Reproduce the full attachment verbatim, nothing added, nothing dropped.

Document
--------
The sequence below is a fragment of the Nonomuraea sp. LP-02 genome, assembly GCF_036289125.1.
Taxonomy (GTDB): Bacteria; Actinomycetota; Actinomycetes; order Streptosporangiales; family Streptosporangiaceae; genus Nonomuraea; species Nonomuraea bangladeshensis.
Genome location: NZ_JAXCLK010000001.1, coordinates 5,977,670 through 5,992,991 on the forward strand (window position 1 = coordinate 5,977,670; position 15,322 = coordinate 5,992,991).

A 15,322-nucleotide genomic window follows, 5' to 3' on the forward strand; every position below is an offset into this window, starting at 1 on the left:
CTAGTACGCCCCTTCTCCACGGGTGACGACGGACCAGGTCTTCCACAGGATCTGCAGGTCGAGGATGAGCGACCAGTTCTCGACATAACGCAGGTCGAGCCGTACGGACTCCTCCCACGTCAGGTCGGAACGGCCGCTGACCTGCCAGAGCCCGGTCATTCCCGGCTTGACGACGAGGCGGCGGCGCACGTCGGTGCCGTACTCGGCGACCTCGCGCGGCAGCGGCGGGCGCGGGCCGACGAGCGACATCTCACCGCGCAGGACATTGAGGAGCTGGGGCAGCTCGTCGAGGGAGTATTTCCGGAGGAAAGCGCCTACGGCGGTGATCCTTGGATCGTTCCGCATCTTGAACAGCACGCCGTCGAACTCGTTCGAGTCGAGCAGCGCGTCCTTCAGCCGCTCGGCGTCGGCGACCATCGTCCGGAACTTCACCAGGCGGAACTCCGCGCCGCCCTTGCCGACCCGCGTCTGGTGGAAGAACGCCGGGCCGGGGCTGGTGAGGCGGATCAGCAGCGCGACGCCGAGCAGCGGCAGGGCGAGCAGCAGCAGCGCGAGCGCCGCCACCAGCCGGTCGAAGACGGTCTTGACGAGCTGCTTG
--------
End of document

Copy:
The sequence below is a fragment of the Nonomuraea sp. LP-02 genome, assembly GCF_036289125.1.
Taxonomy (GTDB): Bacteria; Actinomycetota; Actinomycetes; order Streptosporangiales; family Streptosporangiaceae; genus Nonomuraea; species Nonomuraea bangladeshensis.
Genome location: NZ_JAXCLK010000001.1, coordinates 5,977,670 through 5,992,991 on the forward strand (window position 1 = coordinate 5,977,670; position 15,322 = coordinate 5,992,991).

A 15,322-nucleotide genomic window follows, 5' to 3' on the forward strand; every position below is an offset into this window, starting at 1 on the left:
CTAGTACGCCCCTTCTCCACGGGTGACGACGGACCAGGTCTTCCACAGGATCTGCAGGTCGAGGATGAGCGACCAGTTCTCGACATAACGCAGGTCGAGCCGTACGGACTCCTCCCACGTCAGGTCGGAACGGCCGCTGACCTGCCAGAGCCCGGTCATTCCCGGCTTGACGACGAGGCGGCGGCGCACGTCGGTGCCGTACTCGGCGACCTCGCGCGGCAGCGGCGGGCGCGGGCCGACGAGCGACATCTCACCGCGCAGGACATTGAGGAGCTGGGGCAGCTCGTCGAGGGAGTATTTCCGGAGGAAAGCGCCTACGGCGGTGATCCTTGGATCGTTCCGCATCTTGAACAGCACGCCGTCGAACTCGTTCGAGTCGAGCAGCGCGTCCTTCAGCCGCTCGGCGTCGGCGACCATCGTCCGGAACTTCACCAGGCGGAACTCCGCGCCGCCCTTGCCGACCCGCGTCTGGTGGAAGAACGCCGGGCCGGGGCTGGTGAGGCGGATCAGCAGCGCGACGCCGAGCAGCGGCAGGGCGAGCAGCAGCAGCGCGAGCGCCGCCACCAGCCGGTCGAAGACGGTCTTGACGAGCTGCTTG